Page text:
Essex. Although we reported a similar venture to the following last year, we have no hesitation in including this report in the hope that it will stimulate others to similar activity in the Gospel at holiday times.
Leaving Eastbrook Hall, Waltham Abbey after a short prayer meeting at 7.30 a.m., on Good Friday, some thirty young believers with two mobile units ventured out into the villages and estates of Essex with the Gospel. For the ensuing twelve hours they endeavoured to tract every house as well as the passers-by, and there were many contacts, which were not unfavourable as far as the adults and children were concerned. Young folk were completely indifferent to the claims of God however. All felt that a very fruitful day had been spent.
South Wales. The following report just missed the last issue, but we especially rejoice to know of activity in areas where the number of assemblies is small. In a special effort at Carmarthen Town interest increased as the meetings progressed, unsaved and backsliders both being among those attending.
Young believers from assemblies at Mumbles and Swansea propose to open a coffee bar in an effort to contact teenagers.
Republic of Ireland. During the coming summer months it is hoped to consolidate the work done among Roman Catholics during the past few years. Many Bibles and Scripture portions have been distributed and sold during that time, and by going back over the same ground it is hoped to establish contact with some who can be visited regularly.
A. Barker still continues to work among the believers in the Sligo area, looking forward to the time when an assembly will be functioning in that locality in spite of the difficulties and opposition.
The work of the Lord in the Republic has extended in two ways this year. The Bible correspondence courses for Roman Catholics have grown in circulation remarkably. In the first three months of this year over two thousand lessons of various types have been returned for marking, and each one necessitated the reading of the Scriptures. In one small town in the west, nearly five hundred young people have completed preliminary lessons. The standard of answers is high, and some come from youngsters in college and convents.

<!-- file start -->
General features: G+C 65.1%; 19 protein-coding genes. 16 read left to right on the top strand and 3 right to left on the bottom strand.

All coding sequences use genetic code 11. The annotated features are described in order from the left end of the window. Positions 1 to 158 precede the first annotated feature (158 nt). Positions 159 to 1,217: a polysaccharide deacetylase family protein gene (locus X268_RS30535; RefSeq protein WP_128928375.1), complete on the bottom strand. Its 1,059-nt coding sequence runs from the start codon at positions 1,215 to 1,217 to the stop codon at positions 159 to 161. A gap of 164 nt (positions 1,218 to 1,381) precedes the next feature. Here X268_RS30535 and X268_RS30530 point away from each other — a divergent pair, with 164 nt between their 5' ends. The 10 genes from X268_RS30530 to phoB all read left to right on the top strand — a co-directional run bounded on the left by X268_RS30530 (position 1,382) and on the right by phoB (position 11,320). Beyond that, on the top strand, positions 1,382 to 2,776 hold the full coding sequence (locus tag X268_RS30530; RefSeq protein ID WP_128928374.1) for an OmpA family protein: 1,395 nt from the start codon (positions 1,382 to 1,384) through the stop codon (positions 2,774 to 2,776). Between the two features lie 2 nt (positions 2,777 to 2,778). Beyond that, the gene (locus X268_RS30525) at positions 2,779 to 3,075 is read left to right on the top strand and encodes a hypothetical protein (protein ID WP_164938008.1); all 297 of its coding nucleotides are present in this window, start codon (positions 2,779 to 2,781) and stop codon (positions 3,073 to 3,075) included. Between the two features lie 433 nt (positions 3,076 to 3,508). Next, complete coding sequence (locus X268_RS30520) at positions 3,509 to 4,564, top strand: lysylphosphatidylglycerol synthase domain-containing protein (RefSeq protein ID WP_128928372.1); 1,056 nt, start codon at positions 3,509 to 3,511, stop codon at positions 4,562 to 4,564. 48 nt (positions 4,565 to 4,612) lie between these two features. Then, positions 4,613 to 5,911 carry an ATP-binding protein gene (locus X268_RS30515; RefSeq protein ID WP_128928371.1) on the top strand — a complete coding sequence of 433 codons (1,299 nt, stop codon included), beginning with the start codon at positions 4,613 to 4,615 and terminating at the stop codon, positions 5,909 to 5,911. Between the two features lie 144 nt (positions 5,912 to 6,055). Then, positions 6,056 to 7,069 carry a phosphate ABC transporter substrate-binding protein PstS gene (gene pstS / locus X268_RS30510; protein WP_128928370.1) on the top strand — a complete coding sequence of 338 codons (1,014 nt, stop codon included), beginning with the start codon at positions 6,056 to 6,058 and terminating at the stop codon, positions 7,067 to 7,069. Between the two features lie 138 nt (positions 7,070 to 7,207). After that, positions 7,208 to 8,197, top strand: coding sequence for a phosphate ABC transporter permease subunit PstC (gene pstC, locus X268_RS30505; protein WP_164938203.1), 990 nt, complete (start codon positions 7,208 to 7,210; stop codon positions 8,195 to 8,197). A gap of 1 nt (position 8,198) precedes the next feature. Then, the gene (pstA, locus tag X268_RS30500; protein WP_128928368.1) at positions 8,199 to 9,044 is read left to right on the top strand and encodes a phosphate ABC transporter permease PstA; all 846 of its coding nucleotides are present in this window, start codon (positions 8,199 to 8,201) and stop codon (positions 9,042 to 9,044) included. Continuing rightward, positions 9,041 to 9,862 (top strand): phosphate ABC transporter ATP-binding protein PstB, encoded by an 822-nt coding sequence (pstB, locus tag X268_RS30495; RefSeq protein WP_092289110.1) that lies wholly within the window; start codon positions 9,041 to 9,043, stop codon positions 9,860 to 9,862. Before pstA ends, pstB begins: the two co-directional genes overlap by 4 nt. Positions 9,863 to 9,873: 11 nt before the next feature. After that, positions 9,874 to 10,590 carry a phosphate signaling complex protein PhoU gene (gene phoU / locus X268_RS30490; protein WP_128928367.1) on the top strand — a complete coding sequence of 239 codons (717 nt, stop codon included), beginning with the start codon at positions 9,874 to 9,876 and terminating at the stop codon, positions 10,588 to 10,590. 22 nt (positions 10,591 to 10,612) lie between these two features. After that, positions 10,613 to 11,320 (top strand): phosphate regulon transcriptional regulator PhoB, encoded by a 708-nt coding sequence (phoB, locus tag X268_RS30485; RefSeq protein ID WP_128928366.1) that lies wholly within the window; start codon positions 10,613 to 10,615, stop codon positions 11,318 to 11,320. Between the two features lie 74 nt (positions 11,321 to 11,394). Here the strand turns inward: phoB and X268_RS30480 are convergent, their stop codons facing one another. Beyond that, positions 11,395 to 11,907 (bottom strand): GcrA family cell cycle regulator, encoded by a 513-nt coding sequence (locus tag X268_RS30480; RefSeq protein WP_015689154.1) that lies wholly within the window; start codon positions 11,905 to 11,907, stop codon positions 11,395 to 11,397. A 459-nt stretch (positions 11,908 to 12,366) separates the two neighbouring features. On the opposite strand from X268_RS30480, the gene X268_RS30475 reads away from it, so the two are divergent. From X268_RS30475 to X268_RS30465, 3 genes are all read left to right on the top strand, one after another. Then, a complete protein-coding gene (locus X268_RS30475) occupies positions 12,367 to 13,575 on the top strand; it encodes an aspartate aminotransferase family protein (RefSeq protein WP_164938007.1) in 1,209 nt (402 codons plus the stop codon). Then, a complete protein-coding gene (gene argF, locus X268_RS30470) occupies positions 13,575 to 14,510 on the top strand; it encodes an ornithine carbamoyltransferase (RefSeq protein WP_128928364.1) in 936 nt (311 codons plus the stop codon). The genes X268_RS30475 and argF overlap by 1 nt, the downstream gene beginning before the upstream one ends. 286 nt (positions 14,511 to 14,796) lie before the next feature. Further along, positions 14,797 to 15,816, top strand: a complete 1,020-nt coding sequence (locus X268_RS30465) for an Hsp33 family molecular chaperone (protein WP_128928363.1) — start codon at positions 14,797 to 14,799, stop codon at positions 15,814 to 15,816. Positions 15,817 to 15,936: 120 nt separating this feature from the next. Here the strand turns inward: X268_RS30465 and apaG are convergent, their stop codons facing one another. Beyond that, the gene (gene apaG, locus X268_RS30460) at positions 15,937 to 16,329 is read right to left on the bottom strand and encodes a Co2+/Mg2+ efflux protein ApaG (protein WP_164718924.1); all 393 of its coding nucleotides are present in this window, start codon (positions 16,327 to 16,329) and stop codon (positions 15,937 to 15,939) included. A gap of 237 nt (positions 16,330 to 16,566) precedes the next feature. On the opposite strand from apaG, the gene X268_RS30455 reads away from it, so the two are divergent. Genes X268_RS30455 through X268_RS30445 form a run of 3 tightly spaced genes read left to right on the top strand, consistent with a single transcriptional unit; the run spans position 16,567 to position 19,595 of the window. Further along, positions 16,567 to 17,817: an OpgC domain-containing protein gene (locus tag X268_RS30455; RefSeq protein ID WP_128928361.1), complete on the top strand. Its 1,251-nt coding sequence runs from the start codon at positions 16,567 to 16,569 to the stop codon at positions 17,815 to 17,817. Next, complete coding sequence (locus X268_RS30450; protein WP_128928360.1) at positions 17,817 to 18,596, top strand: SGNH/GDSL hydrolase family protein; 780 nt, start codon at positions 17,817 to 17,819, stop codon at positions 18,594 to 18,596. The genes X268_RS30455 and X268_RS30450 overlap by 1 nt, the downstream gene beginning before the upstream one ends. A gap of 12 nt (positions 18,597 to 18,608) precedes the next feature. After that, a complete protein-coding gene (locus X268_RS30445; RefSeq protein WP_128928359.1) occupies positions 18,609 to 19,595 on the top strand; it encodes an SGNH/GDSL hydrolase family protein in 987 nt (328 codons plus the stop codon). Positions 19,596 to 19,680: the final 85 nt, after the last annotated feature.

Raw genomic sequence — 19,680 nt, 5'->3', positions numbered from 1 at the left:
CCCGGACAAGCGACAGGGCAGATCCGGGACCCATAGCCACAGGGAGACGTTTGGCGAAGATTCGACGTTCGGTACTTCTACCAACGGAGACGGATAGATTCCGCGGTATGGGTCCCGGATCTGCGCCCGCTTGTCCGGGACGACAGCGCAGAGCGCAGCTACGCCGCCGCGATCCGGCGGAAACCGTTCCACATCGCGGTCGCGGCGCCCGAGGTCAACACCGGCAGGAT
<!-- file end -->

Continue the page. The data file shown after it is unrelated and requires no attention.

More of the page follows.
The second venture is the acquisition of a bookshop in Dublin, and this promises the opportunity to consolidate many previous contacts and to provide an opportunity to meet those concerned about the emptiness of what they know as religion. In addition rapidly increasing numbers of teaching clergy and nuns are purchasing literature and aids to Bible teaching for use in schools throughout Ireland. Literature is a most powerful weapon, and can reach into convents and schools where the Lord's servants would never obtain foothold.
Coventry. Gospel work among those from overseas is often very hard. The assembly of believers at Church Street, Coventry, recently had the joy of baptising a young man from India who had been attending the hall for some time and had been saved during that period. His family, not believers, were all present to witness his act of obedience.
East Anglia. More than two years ago a report appeared in this section concerning the assembly in a town which was rapidly expanding as an overspill area of London. There were only a few in fellowship and this restricted their activities in the Gospel, although they had been able to erect a new hall. They were exercised that believers might be amongst those coming to live in the town.
At that time a brother in the south of England was asked by his employers if he would transfer to King's Lynn, the town in question, but he declined. Shortly after he read of the need while perusing this magazine, and he was caused to consider whether in fact it was the Lord's will for him to transfer. Without taking any action, he was again asked if he would move, and on finding that housing was available to his requirements he agreed to go. He has filled a great need and the assembly are thankful to the Lord for the way in which He answered their prayers.
Has the Lord been speaking to you in the course of these reports in one way or another?